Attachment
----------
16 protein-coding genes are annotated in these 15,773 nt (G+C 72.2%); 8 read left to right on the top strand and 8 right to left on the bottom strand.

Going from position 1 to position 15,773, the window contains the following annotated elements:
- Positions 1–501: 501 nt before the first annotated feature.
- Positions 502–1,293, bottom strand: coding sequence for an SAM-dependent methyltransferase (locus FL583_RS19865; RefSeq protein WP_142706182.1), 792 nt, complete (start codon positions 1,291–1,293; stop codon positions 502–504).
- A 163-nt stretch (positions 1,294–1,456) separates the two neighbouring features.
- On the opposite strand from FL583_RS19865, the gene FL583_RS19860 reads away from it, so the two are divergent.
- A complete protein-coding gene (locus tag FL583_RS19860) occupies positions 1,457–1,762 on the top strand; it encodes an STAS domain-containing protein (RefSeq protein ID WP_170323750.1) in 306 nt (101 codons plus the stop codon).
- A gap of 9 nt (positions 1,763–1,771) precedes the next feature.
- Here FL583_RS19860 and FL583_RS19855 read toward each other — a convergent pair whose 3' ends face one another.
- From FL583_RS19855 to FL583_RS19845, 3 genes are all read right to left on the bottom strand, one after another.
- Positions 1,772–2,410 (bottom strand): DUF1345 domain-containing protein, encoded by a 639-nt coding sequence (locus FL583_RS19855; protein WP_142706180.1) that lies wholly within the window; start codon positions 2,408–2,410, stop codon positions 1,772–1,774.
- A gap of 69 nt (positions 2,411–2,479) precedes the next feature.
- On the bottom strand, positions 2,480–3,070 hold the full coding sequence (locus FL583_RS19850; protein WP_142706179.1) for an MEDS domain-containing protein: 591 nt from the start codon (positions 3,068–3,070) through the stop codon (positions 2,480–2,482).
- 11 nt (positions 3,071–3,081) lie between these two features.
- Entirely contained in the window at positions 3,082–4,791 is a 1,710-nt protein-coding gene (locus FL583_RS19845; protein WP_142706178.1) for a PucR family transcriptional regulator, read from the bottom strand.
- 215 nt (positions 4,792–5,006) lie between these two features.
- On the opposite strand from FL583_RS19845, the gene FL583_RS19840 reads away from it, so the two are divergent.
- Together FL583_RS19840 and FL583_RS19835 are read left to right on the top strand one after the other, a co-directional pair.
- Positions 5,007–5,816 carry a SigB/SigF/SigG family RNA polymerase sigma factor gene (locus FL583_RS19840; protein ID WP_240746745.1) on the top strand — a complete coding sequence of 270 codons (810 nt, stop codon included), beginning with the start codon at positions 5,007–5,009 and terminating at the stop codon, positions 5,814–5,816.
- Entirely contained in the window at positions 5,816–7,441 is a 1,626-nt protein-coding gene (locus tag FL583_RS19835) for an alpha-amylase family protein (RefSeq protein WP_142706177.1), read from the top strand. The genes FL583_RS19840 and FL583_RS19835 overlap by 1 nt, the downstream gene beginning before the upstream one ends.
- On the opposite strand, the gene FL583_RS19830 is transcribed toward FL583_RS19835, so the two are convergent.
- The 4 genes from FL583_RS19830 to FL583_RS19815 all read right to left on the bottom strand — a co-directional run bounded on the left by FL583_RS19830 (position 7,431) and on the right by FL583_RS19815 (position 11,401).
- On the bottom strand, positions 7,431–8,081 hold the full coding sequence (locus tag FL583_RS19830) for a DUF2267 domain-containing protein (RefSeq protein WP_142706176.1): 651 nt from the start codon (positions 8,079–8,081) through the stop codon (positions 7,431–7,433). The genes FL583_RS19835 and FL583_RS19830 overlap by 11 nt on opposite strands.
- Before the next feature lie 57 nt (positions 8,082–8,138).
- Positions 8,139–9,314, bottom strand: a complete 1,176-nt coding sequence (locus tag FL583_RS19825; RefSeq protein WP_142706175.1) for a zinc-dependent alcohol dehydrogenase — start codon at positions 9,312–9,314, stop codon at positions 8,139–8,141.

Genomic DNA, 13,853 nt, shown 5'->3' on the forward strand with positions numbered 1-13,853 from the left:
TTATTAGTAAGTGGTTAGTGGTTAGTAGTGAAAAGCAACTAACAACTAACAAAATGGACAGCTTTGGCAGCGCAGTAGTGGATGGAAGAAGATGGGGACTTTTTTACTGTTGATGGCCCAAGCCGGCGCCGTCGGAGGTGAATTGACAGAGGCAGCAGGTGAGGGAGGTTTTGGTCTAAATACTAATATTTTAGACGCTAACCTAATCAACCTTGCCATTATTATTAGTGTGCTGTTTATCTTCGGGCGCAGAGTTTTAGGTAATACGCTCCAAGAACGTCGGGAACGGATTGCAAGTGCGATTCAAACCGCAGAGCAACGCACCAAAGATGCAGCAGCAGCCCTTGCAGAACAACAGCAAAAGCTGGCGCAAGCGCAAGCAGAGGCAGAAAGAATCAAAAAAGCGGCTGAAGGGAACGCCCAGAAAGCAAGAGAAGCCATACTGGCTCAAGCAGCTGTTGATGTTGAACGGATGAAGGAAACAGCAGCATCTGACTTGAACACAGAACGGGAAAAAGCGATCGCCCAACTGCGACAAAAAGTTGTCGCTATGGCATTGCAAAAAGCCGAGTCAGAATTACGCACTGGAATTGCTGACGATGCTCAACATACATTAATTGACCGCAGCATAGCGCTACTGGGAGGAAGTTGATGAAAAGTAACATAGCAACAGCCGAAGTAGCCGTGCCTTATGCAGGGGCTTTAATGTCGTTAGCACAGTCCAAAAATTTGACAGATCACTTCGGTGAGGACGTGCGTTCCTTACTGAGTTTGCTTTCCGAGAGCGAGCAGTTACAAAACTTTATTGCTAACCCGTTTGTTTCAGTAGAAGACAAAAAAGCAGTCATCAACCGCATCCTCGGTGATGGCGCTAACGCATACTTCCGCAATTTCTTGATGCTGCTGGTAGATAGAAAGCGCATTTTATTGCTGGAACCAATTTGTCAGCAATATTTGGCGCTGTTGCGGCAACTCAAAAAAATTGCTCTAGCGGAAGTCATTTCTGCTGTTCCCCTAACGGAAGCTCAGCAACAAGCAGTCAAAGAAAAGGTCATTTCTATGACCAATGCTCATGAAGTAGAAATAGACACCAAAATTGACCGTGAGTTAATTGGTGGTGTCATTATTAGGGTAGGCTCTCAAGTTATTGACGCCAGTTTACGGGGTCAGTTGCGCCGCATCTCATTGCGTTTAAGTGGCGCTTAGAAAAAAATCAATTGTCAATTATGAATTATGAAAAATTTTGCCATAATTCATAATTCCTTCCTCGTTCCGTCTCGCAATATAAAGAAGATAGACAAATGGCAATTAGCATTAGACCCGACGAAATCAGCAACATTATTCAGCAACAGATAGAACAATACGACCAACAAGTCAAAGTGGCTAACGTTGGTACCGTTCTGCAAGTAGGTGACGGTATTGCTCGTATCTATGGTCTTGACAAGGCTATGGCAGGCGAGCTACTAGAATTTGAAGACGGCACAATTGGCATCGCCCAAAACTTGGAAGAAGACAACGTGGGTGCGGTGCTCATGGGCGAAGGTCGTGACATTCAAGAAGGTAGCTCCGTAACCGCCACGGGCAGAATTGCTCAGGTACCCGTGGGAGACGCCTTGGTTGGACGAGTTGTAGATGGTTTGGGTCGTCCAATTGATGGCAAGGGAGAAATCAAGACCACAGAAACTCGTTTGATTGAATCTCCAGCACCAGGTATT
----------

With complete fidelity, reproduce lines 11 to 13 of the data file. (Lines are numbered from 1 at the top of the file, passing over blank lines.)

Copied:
- Positions 1,772–2,410 (bottom strand): DUF1345 domain-containing protein, encoded by a 639-nt coding sequence (locus FL583_RS19855; protein WP_142706180.1) that lies wholly within the window; start codon positions 2,408–2,410, stop codon positions 1,772–1,774.
- A gap of 69 nt (positions 2,411–2,479) precedes the next feature.
- On the bottom strand, positions 2,480–3,070 hold the full coding sequence (locus FL583_RS19850; protein WP_142706179.1) for an MEDS domain-containing protein: 591 nt from the start codon (positions 3,068–3,070) through the stop codon (positions 2,480–2,482).